The organization did have limited success with various reclamation projects over the years: <span class="playerdef"><a href="http://www.baseballprospectus.com/card/card.php?id=1225">Rodrigo Lopez</a></span>, <span class="playerdef"><a href="http://www.baseballprospectus.com/card/card.php?id=762">Bruce Chen</a></span>, <span class="playerdef"><a href="http://www.baseballprospectus.com/card/card.php?id=45312">Jeremy Guthrie</a></span>. Each failed to develop in their original organizations but produced effectively for the Orioles for at least a period. So the scouts and coaches clearly did some things right.
That all being said, what do we take away from all this? What went wrong? Specifically, what should the front office be doing to correct how it drafts and develops pitching? I and a million O’s fans are dying to know.
Excellent points all. Nice work.
Nice piece. Thank you. Any thoughts on whether he was aware of this during the season? Or is that irrelevant because of the oblique injury?
Any comment on the impact of a new hitting coach this year on Davis' ability to return to form?
Defenses use extreme shifts against Chris Davis and David Ortiz. I don't recall the shift against Davis as being anywhere as pronounced against Davis last year. To what degree do you attribute the shift as contributing to his struggles? Or has it simply affected his confidence? Does he need to adjust? Or continue doing what got him there?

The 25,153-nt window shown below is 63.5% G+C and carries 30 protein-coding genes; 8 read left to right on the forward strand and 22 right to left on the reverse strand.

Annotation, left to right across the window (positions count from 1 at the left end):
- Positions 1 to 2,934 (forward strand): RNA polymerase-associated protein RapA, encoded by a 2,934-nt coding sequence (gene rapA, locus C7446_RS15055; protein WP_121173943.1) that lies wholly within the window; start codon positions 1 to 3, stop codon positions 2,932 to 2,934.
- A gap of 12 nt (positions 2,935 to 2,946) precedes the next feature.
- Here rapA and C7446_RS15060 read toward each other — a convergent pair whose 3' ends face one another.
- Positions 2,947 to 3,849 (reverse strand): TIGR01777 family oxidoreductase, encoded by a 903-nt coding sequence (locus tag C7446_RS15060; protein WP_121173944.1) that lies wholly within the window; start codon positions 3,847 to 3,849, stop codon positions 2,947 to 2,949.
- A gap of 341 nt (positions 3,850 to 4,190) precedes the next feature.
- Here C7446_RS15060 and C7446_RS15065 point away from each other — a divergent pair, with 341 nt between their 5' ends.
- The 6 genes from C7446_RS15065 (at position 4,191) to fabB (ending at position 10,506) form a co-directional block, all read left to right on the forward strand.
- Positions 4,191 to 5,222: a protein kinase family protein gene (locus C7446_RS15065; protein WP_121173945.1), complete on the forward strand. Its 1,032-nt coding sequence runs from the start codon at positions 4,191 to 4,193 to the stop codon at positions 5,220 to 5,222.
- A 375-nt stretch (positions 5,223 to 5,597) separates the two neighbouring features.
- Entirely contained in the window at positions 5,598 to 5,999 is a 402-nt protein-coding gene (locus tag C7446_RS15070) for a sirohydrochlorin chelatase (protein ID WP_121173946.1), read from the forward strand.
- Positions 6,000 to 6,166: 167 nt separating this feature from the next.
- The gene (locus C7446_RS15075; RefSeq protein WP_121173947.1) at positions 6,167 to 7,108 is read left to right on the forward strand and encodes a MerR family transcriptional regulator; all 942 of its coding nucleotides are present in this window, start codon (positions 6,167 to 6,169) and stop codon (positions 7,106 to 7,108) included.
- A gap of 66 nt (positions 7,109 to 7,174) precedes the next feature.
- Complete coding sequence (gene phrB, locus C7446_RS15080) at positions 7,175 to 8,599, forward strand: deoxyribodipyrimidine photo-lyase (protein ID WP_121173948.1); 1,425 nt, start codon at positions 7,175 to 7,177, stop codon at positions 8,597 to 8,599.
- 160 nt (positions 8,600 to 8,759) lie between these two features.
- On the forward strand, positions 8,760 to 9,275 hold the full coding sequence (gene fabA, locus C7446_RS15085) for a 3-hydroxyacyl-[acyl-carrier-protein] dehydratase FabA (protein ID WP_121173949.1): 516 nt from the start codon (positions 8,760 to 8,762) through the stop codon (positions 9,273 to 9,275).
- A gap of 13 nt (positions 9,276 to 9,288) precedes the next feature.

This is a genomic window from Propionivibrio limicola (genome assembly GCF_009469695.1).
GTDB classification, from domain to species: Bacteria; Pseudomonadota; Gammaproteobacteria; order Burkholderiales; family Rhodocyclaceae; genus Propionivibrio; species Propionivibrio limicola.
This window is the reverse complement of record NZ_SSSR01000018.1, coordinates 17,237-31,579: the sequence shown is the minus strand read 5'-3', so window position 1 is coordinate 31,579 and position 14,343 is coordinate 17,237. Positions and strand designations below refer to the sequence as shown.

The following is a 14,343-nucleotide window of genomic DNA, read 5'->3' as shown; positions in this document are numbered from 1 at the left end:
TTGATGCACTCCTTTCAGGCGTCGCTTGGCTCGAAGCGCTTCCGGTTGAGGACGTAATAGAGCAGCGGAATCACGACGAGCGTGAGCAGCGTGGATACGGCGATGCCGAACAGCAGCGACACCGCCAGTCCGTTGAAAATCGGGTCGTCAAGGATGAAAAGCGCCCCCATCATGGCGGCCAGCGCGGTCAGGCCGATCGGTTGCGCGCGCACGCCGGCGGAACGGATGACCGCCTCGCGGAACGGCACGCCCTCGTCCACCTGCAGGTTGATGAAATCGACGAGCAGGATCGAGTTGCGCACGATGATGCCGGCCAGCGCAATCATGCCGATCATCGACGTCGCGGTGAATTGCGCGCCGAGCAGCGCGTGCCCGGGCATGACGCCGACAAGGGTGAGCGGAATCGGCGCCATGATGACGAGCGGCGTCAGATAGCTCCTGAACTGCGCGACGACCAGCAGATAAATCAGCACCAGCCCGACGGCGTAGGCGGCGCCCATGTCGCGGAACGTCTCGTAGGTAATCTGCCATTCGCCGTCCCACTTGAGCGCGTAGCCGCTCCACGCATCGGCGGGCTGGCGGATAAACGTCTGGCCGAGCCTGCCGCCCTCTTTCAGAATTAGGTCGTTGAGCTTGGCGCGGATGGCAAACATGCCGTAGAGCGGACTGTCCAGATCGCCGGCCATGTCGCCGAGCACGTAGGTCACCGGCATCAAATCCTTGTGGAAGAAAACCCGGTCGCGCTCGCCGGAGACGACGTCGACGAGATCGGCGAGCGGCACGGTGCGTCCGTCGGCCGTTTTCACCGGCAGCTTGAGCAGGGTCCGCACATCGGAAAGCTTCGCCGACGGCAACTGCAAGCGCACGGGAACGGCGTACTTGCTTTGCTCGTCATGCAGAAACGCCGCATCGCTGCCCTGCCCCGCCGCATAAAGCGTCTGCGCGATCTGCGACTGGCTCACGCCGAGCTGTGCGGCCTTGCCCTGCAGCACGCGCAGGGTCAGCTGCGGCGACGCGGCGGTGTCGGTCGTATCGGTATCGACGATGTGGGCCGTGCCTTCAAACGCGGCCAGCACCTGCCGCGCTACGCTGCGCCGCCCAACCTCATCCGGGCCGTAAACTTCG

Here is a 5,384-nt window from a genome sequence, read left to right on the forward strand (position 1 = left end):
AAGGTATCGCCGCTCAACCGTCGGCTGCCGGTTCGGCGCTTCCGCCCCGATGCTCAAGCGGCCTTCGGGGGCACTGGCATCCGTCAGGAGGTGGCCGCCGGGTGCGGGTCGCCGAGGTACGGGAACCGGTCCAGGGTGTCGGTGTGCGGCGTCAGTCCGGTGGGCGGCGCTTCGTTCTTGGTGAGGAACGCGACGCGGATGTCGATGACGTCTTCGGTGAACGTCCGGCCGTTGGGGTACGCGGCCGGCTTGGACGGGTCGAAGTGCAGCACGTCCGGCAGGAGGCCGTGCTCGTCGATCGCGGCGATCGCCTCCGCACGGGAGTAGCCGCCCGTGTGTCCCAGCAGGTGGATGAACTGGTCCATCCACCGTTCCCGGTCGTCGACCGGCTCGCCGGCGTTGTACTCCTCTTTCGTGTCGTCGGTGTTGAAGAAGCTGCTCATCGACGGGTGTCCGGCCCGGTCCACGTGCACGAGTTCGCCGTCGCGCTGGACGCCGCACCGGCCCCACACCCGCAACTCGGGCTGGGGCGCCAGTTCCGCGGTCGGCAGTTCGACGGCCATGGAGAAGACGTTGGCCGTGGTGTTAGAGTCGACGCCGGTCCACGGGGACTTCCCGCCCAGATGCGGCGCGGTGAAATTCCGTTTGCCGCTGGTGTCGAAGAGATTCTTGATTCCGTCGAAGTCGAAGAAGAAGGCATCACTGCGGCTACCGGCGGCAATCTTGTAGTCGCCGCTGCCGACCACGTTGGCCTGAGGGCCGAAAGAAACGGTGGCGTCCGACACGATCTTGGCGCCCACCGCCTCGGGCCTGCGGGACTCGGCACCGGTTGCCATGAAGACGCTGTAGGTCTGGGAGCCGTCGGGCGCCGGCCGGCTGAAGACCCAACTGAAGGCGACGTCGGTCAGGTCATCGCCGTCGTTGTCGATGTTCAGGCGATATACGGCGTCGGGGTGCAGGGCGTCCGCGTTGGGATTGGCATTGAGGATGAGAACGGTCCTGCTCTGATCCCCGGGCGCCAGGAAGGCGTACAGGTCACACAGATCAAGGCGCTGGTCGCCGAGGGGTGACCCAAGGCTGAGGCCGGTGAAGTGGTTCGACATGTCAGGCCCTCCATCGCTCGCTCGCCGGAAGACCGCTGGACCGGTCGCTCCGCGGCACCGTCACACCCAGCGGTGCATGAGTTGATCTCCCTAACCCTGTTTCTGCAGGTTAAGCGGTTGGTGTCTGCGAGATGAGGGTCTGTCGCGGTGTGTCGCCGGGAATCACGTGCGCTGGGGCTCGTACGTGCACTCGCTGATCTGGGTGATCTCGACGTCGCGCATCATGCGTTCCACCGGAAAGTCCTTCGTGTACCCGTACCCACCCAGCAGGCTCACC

Do you have a list of the arbitrators involved in the remaining hearings?
Well said, even if he couldn't hit a lick.
You note that "(i)nterview requests were sent to an impressive cabal, littered with names like the Rays’ Andrew Friedman, the White Sox’ Rick Hahn, the Twins’ Mike Radcliff, and the Red Sox’ Allan Baird, only to receive rejection notices."
However, the local media coverage has been that each of these prospective candidates were denied permission to interview by their current employers. Is that incorrect? If not, it isn't quite as bad as you suggest -- though far from encouraging.
Nice piece. Maybe you could sent a copy to Steven Goldman? You guys need to talk.
I can't speak for everyone, but it seems especially harsh to label as a "bust" a 24-year old who has made it to the majors and contributed to his club, raised his batting average by 20 points, steadied a young pitching staff, and thrown out 44% of runners attempting to steal and discouraged far more.
The determination and doggedness of some to point out his shortcomings and the overblown expectations make it appear that they take delight in championing a position which sounds like they are rooting for his failure. That's a common phenomenon among rival fans and fansites. But, I always regarded BP as above that. The commentary and analysis are presented as relatively objective and above the "food fights" engaged by other fan sites.
To Orioles fans, Matt Wieters seems like a genuinely likeable young man. He appears to work hard on the fundamentals, care about the game and is a leader on the field -- that means alot to a struggling fanbase. It seems unnecessary and offensive to declare a human being one of the greatest failures in the history of the sport based on two seasons of work before he reached age 25. Moreover, apart from his initial salary demands, the expectations were largely the creation of others. It seems unfair to affix such a damning label on him based on the hype generated by others -- fairly or not.
To be sure, many Orioles fans hoped for some holy combination of Brooks and Frank Robinson with a catchers mask. But his failure to live up to that doesn't make him a bust, it makes us fans.
So go ahead, point out his shortcomings. Remind us that the reality is far short of the hype. But for God's sake, remember that the guy just turned 25 and is playing perhaps the most demanding position in the game.